This is being written on a Chrome Cr-48 Notebook. Yes, I was lucky enough to be chosen to pilot test this notebook and operating system, and I've been using it as my full-time computer since a few days before Christmas. :)
Let me first say that Google is not trying to compete with tablets or smartphones with this device, nor is it really in competition with other netbooks or notebooks. The Chrome Cr-48 is a different way of computing, not necessarily better or worse than other ways, just different. As a long-time tech geek, this is something I am still getting adjusted towards.
In many ways, it is a more secure way of computing than what we're all used to, since none of your data exists on the device itself because you can't store anything on this notebook. And as long as you are signed out of your google account, your data in the cloud is secure if you should happen to lose this notebook or have it stolen. There's also no antivirus or any other application that you have to keep updated, the Cr-48 updates itself in the background.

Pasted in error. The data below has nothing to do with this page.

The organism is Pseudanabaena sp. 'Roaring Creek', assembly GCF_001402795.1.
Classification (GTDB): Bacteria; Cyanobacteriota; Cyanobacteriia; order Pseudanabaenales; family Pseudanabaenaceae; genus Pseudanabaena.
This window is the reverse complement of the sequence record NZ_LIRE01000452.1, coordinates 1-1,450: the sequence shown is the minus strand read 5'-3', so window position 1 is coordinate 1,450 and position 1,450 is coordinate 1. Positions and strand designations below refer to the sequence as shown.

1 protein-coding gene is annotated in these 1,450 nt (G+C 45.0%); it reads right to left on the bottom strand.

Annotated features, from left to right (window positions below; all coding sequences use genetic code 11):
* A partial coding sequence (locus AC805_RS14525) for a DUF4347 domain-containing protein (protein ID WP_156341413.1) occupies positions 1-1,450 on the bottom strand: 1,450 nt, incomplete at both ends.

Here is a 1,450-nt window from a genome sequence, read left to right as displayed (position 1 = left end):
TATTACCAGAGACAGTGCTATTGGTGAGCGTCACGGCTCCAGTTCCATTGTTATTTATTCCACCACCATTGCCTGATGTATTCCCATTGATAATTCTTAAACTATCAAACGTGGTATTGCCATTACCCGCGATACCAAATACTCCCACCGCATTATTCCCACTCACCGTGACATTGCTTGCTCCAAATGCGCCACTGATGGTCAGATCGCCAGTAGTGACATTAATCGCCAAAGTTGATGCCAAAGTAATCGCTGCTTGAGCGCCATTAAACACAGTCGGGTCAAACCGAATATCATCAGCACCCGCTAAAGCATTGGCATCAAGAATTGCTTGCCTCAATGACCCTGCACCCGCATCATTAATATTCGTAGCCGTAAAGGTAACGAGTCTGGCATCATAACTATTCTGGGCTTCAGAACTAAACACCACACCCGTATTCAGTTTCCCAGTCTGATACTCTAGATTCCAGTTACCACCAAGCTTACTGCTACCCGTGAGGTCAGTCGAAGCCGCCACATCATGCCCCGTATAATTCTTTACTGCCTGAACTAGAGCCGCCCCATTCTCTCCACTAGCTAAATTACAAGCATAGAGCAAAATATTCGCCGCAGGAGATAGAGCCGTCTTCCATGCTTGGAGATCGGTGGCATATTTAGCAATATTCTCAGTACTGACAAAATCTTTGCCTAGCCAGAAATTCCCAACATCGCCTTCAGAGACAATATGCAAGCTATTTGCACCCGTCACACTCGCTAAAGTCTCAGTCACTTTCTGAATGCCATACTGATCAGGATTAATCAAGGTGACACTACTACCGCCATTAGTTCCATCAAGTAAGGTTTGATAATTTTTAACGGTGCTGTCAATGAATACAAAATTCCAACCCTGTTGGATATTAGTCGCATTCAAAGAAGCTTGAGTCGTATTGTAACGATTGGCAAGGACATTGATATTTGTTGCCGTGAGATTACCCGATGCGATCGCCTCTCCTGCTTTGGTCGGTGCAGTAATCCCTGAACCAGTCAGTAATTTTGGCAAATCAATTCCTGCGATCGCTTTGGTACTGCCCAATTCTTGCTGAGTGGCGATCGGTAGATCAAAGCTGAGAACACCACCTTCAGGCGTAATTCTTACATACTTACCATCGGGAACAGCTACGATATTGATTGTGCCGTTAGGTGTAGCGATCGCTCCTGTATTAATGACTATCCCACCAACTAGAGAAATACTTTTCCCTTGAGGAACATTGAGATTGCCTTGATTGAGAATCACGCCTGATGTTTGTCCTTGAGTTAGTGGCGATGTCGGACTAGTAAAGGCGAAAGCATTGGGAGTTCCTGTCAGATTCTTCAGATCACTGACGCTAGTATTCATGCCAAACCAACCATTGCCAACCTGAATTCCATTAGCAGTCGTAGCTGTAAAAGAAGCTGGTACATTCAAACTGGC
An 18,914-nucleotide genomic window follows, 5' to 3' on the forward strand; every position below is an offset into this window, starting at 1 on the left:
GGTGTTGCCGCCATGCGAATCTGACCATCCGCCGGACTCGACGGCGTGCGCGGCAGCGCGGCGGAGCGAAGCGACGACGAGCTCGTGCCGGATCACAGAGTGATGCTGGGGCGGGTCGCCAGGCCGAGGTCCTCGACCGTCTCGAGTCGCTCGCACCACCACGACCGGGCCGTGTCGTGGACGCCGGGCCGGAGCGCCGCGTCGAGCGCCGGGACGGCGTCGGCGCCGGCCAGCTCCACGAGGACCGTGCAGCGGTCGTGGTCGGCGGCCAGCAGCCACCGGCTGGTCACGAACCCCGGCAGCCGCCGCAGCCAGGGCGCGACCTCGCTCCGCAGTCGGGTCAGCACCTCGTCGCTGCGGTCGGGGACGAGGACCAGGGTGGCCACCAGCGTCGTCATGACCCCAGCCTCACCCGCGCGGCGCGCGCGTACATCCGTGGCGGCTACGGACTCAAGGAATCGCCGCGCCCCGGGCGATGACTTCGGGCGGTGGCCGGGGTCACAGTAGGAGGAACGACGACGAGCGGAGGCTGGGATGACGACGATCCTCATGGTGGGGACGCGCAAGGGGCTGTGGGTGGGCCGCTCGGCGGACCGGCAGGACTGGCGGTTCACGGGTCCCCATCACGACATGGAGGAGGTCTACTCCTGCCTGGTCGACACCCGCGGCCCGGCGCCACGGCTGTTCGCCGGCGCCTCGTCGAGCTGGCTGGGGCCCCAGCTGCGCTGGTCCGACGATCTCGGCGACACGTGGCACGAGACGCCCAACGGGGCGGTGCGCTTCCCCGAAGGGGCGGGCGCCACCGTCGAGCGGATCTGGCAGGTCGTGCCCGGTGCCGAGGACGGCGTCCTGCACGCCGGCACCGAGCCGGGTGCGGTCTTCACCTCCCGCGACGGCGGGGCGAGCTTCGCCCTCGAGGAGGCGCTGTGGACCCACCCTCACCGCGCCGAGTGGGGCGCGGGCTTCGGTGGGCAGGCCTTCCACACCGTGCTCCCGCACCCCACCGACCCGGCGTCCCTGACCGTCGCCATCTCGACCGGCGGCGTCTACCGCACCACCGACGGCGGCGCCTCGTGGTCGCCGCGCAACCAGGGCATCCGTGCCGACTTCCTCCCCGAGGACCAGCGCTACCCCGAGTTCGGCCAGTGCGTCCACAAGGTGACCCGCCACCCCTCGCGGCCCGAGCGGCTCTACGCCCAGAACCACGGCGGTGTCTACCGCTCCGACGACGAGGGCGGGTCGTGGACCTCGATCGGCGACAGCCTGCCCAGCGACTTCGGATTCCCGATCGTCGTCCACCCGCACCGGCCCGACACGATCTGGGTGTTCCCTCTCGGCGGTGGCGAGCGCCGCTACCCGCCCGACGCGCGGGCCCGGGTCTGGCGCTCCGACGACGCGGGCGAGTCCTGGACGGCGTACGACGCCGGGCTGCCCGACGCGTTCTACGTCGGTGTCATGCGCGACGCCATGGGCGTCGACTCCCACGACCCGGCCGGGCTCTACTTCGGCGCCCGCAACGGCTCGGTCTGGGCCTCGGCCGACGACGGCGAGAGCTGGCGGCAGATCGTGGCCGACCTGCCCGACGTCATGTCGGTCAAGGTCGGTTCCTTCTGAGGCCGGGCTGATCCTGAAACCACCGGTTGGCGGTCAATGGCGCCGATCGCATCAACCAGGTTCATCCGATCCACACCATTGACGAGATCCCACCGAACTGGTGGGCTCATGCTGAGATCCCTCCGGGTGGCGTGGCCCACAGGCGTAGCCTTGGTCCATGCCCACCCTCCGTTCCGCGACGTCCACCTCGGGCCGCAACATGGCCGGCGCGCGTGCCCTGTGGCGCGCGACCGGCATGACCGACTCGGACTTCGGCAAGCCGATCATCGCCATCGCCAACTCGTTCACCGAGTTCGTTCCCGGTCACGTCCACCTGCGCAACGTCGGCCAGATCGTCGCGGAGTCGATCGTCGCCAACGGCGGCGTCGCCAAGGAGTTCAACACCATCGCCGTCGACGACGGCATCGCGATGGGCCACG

This is more than Chrome the browser as the notebook, though. I would bet that most people don't know (and most reviews I've read don't mention) that you can jailbreak this notebook (legally) and boot up Ubuntu on it. And if you're a software developer, there is a Developer Mode on the Cr-48 for you. So, yes, you can do programming on this little notebook, or you can build applications (not just browser extensions) for the Chrome Web Store. I'm not a programmer, so I haven't entered Developer Mode or booted into Ubuntu, but so far, I've been able to use this notebook to do pretty much everything I was doing on my Windows desktop with the exception of iTunes (but Pandora works fine).
I've even managed to crash the Cr-48, but I think that was a fault in Adobe Flash, which I understand Adobe is still working on. To recover, I simply rebooted the notebook and everything was back to normal.
I even use the Tweetdeck Chrome application for Twitter (found in the Chrome Web Store), although I do prefer the desktop application which has more options. Still, it works. I've watched full-length movies on YouTube and Hulu with no buffering problems. Facebook and Twitter, and all of Google's applications work just as they did on my Windows desktop.
So far, I'm pretty satisfied with both Chrome OS and the CR-48 Notebook.